Not only mountainbikes are equipped with hydraulic disc brakes, but now also many road bikes and gravel bikes. Hydraulic disc brakes are particularly known for their fast response. They are very robust and allow the braking force to be controlled and dosed well. However, without good maintenance, hydraulic disc brakes loose their positive characteristics. We show you how to easily maintain and bleed your hydraulic disc brakes.
When do hydraulic disc brakes need to be serviced?
If the braking power of the bikes brakes decreases, you should definitely look for the cause. The brakes on a bike are safety-critical components and should therefore always function properly.
There are usually 3 reasons why the braking power of hydraulic disc brakes decreases:
- The brake pads are worn: In this case you should replace them.
- The brake discs and/or brake pads are dirty: We have instructions on how to clean your brakes.
- There is air in the brake system and the pressure point changes: In this case you should bleed your brakes.
In general, we recommend bleeding the brakes if the pressure point wanders or becomes spongy. Replace the entire brake fluid if it has been in use for a long time. We recommend to check the brake system at least once a year, regardless of its performance. You can do this as part of a spring check.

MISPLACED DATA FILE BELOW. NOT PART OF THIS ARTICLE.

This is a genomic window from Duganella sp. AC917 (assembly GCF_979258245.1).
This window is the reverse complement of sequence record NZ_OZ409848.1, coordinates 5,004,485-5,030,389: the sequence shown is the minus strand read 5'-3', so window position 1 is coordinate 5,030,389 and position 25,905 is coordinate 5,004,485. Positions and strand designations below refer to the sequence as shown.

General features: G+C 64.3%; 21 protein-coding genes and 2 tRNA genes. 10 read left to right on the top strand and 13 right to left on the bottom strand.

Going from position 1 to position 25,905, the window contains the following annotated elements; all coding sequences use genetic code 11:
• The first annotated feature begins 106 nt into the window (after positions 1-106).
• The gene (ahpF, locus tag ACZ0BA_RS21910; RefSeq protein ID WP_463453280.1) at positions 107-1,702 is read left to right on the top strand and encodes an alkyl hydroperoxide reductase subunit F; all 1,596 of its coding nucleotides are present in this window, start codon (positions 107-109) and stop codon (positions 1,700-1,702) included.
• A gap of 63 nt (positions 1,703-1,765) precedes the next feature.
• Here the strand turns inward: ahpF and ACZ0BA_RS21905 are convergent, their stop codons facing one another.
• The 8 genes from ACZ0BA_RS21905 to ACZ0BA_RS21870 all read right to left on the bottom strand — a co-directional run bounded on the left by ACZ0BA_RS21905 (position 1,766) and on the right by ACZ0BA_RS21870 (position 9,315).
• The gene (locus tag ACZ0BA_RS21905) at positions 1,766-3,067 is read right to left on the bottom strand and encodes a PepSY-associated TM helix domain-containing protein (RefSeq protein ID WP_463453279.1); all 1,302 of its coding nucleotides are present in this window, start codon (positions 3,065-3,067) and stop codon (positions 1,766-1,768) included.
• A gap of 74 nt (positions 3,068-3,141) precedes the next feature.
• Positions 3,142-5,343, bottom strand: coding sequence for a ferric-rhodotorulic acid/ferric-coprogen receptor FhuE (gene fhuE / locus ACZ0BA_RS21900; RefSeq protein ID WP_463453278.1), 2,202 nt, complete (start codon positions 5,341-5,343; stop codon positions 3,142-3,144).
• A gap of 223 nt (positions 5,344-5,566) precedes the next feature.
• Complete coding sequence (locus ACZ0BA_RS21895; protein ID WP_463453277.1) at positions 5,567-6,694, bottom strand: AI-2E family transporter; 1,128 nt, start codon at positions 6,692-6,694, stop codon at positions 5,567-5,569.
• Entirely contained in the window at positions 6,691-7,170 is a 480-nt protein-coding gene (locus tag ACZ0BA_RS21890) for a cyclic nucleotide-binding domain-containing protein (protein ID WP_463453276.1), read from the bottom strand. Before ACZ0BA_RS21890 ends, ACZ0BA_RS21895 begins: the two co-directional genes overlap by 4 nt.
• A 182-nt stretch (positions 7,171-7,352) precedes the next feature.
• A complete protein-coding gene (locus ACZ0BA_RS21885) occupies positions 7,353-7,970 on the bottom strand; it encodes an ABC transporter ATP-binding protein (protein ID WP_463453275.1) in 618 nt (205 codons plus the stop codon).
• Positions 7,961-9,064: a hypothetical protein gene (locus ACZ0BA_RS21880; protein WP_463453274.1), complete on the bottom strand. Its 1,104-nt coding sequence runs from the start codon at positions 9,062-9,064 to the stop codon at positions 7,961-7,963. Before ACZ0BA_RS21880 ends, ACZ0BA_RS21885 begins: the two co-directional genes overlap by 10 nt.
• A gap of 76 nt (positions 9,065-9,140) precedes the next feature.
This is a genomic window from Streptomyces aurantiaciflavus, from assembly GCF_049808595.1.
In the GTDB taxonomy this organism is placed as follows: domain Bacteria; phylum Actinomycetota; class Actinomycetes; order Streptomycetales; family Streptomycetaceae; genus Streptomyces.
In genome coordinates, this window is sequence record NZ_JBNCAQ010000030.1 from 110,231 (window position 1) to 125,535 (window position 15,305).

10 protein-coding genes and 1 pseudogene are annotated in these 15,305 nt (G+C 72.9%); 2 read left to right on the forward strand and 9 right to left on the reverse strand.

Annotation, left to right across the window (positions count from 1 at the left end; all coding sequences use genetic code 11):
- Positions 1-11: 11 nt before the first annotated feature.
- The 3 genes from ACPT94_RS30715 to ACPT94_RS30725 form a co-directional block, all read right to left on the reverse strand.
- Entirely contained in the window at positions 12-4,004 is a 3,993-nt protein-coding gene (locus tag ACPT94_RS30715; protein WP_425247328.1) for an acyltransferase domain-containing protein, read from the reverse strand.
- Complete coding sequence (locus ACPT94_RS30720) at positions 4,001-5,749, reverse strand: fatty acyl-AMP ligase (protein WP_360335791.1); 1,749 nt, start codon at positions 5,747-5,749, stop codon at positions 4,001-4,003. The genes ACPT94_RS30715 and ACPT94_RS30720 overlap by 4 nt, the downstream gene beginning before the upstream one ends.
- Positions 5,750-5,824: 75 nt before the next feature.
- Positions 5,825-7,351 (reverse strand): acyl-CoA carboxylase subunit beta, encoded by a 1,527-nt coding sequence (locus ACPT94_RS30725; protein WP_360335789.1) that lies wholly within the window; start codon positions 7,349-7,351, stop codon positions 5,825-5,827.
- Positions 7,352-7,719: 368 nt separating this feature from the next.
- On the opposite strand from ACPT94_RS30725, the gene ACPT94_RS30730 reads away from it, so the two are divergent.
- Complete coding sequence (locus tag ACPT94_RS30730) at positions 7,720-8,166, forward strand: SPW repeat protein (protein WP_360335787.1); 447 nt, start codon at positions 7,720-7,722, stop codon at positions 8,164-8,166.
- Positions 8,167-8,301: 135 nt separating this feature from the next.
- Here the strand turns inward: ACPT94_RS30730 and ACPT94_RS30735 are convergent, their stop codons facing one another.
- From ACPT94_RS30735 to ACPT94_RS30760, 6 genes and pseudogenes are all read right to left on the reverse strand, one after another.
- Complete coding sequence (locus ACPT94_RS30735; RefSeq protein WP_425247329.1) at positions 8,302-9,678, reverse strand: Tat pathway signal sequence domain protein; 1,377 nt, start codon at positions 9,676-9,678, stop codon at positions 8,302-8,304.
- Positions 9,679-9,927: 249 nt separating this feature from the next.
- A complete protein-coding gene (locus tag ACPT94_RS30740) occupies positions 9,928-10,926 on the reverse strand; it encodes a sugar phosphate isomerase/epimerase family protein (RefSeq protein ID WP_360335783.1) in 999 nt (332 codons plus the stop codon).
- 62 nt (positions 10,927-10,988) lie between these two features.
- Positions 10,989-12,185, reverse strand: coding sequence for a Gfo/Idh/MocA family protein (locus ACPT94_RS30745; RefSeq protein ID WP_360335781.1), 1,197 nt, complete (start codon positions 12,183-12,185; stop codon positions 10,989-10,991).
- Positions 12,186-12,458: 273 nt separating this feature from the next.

Checking the pressure point of hydraulic disc brakes
First pump up the brake that you want to service and bleed. To accomplish this, press the brake lever a few times. It may be that the brake can be pressed hard at first. This often happens when the bike has been standing or stored upright for a long time. After you have pumped the brake, the pressure should be built up relatively quickly via the brake. If this happens after about one third of the brake lever travel (or later), there is too much air in the system.